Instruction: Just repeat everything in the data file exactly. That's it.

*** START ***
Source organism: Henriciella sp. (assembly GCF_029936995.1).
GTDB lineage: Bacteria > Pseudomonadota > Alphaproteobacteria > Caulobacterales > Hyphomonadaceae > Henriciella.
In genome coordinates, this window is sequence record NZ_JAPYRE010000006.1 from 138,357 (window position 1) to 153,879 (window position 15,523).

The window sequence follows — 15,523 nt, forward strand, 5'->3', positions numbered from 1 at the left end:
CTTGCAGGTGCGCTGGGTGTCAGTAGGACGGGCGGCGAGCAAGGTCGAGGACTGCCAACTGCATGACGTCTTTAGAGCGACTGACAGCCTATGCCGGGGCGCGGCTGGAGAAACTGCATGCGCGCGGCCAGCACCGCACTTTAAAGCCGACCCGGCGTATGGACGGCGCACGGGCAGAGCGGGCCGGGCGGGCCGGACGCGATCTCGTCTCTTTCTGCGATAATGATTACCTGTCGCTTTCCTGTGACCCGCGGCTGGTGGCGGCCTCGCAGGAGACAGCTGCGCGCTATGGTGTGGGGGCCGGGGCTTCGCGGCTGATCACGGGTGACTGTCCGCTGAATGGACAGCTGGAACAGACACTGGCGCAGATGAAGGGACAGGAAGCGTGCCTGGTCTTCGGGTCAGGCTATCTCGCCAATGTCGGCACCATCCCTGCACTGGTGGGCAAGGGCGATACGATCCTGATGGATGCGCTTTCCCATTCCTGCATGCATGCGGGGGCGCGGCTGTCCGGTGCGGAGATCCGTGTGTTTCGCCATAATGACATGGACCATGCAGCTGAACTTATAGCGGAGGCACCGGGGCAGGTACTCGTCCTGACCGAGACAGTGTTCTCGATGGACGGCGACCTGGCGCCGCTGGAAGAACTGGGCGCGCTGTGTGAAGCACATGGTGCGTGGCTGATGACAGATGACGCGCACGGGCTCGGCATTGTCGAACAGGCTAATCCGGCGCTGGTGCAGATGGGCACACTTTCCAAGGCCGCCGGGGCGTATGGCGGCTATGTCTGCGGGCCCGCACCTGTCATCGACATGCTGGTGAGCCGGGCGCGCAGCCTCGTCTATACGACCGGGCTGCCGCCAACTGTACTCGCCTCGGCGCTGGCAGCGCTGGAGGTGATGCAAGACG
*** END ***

Source organism: Henriciella sp. (assembly GCF_029936995.1).
GTDB lineage: Bacteria > Pseudomonadota > Alphaproteobacteria > Caulobacterales > Hyphomonadaceae > Henriciella.
In genome coordinates, this window is sequence record NZ_JAPYRE010000006.1 from 138,357 (window position 1) to 153,879 (window position 15,523).

The window sequence follows — 15,523 nt, forward strand, 5'->3', positions numbered from 1 at the left end:
CTTGCAGGTGCGCTGGGTGTCAGTAGGACGGGCGGCGAGCAAGGTCGAGGACTGCCAACTGCATGACGTCTTTAGAGCGACTGACAGCCTATGCCGGGGCGCGGCTGGAGAAACTGCATGCGCGCGGCCAGCACCGCACTTTAAAGCCGACCCGGCGTATGGACGGCGCACGGGCAGAGCGGGCCGGGCGGGCCGGACGCGATCTCGTCTCTTTCTGCGATAATGATTACCTGTCGCTTTCCTGTGACCCGCGGCTGGTGGCGGCCTCGCAGGAGACAGCTGCGCGCTATGGTGTGGGGGCCGGGGCTTCGCGGCTGATCACGGGTGACTGTCCGCTGAATGGACAGCTGGAACAGACACTGGCGCAGATGAAGGGACAGGAAGCGTGCCTGGTCTTCGGGTCAGGCTATCTCGCCAATGTCGGCACCATCCCTGCACTGGTGGGCAAGGGCGATACGATCCTGATGGATGCGCTTTCCCATTCCTGCATGCATGCGGGGGCGCGGCTGTCCGGTGCGGAGATCCGTGTGTTTCGCCATAATGACATGGACCATGCAGCTGAACTTATAGCGGAGGCACCGGGGCAGGTACTCGTCCTGACCGAGACAGTGTTCTCGATGGACGGCGACCTGGCGCCGCTGGAAGAACTGGGCGCGCTGTGTGAAGCACATGGTGCGTGGCTGATGACAGATGACGCGCACGGGCTCGGCATTGTCGAACAGGCTAATCCGGCGCTGGTGCAGATGGGCACACTTTCCAAGGCCGCCGGGGCGTATGGCGGCTATGTCTGCGGGCCCGCACCTGTCATCGACATGCTGGTGAGCCGGGCGCGCAGCCTCGTCTATACGACCGGGCTGCCGCCAACTGTACTCGCCTCGGCGCTGGCAGCGCTGGAGGTGATGCAAGACG